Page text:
Concurrency and Networks - Introducing Python (2014)

Introducing Python (2014)

Chapter 11. Concurrency and Networks

Time is nature’s way of keeping everything from happening at once. Space is what prevents everything from happening to me.

Quotes about Time

So far, most of the programs that you’ve written run in one place (a single machine) and one line at a time (sequential). But, we can do more than one thing at a time (concurrency) and in more than one place (distributed computing or networking). There are many good reasons to challenge time and space:


Your goal is to keep fast components busy, not waiting for slow ones.


There’s safety in numbers, so you want to duplicate tasks to work around hardware and software failures.


It’s best practice to break complex tasks into many little ones that are easier to create, understand, and fix.


It’s just plain fun to send your footloose bytes to distant places, and bring friends back with them.

We’ll start with concurrency, first building on the non-networking techniques that are described in Chapter 10—processes and threads. Then we’ll look at other approaches, such as callbacks, green threads, and coroutines. Finally, we’ll arrive at networking, initially as a concurrency technique, and then spreading outward.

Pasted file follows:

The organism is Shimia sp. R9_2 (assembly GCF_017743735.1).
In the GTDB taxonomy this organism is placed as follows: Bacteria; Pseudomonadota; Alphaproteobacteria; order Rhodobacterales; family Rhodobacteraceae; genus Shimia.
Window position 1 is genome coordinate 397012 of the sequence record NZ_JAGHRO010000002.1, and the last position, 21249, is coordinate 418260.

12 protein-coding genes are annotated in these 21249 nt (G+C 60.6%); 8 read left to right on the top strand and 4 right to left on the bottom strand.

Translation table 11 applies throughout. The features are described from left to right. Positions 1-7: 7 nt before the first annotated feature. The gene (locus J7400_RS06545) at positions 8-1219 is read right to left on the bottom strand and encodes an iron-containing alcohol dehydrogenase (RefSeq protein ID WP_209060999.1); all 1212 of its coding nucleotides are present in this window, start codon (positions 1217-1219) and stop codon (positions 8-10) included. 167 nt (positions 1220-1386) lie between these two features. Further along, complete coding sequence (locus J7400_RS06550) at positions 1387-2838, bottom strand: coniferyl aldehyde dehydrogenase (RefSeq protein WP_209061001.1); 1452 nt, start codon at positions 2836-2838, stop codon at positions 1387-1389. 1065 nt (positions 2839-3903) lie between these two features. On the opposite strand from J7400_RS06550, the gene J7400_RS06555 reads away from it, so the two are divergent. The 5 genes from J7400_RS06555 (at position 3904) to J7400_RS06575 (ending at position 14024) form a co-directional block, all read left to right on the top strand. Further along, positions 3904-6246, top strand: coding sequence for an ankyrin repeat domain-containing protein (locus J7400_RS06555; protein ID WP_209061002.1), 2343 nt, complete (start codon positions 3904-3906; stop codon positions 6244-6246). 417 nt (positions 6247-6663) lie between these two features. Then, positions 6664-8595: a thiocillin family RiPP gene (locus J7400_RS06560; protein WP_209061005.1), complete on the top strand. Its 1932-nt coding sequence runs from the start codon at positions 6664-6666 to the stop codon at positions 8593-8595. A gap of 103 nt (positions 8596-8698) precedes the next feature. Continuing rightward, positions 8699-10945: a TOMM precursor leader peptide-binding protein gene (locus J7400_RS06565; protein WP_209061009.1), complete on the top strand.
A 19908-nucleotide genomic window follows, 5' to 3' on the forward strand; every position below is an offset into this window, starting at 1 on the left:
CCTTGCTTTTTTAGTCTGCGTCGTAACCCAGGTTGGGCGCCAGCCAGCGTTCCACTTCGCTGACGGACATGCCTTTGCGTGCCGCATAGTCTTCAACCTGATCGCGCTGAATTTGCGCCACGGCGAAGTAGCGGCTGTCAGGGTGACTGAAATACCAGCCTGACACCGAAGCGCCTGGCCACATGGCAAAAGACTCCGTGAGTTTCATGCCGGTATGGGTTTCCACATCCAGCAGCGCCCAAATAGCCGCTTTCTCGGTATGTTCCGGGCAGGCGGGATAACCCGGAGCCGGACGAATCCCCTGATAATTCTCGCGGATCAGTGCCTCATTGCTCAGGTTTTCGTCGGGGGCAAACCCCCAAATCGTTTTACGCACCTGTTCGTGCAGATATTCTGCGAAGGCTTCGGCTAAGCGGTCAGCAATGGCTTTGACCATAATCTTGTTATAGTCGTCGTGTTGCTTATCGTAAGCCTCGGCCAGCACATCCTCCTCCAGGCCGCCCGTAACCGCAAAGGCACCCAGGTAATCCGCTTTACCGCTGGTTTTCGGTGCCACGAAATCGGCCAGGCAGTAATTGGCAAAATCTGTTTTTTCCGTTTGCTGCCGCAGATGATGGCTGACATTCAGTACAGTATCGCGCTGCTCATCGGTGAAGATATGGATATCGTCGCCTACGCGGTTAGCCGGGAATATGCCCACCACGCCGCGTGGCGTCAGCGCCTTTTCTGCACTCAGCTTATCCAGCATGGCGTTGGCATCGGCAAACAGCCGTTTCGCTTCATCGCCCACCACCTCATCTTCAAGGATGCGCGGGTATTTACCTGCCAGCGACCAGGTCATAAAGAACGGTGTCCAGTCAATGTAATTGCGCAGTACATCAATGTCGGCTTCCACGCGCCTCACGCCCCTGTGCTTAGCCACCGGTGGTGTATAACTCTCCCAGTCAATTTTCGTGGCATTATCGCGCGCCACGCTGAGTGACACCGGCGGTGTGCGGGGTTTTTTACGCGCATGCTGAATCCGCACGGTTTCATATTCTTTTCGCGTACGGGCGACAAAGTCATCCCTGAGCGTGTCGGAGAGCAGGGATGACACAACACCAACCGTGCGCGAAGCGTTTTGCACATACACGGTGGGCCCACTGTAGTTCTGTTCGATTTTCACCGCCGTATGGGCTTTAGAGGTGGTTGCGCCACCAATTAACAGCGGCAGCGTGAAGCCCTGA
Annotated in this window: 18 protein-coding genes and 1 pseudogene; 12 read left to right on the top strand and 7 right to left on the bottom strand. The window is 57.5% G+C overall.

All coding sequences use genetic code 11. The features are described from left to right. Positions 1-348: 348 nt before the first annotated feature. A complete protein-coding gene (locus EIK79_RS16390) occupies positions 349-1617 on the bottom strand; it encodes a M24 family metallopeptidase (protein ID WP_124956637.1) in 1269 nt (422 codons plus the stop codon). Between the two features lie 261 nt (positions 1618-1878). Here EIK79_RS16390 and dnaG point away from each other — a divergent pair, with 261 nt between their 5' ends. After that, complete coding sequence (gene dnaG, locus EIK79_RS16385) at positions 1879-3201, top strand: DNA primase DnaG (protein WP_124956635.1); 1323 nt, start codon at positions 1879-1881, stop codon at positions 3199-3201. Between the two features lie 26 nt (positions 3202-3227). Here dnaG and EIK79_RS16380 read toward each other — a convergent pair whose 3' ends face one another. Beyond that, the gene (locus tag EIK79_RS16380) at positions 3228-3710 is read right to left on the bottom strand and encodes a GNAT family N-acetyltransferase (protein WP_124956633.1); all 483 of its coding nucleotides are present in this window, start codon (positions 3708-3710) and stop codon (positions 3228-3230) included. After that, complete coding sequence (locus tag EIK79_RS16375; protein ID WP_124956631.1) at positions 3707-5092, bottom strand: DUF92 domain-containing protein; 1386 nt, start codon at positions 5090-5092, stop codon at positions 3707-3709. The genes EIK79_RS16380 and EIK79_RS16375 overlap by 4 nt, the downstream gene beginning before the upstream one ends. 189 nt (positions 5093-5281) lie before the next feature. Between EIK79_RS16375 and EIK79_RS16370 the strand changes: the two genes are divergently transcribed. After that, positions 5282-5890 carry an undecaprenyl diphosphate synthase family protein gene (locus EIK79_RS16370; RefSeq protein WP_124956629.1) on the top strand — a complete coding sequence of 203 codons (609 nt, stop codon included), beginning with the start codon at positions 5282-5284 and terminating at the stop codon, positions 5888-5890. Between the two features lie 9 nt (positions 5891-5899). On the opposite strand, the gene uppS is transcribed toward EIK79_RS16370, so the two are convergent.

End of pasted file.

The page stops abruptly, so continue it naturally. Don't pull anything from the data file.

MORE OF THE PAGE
Some Python packages discussed in this chapter were not yet ported to Python 3 when this was written. In many cases, I’ll show example code that would need to be run with a Python 2 interpreter, which we’re calling python2.


The official Python site discusses concurrency in general and in the standard library. Those pages have many links to various packages and techniques; we’ll show the most useful ones in this chapter.

In computers, if you’re waiting for something, it’s usually for one of two reasons:

I/O bound

This is by far more common. Computer CPUs are ridiculously fast—hundreds of times faster than computer memory and many thousands of times faster than disks or networks.

CPU bound

This happens with number crunching tasks such as scientific or graphic calculations.

Two more terms are related to concurrency:


One thing follows the other, like a funeral procession.


Tasks are independent, like party-goers dropping in and tearing off in separate cars.

As you progress from simple systems and tasks to real-life problems, you’ll need at some point to deal with concurrency. Consider a website, for example. You can usually provide static and dynamic pages to web clients fairly quickly. A fraction of a second is considered interactive, but if the display or interaction takes longer, people become impatient. Tests by companies such as Google and Amazon showed that traffic drops off quickly if the page loads even a little slower.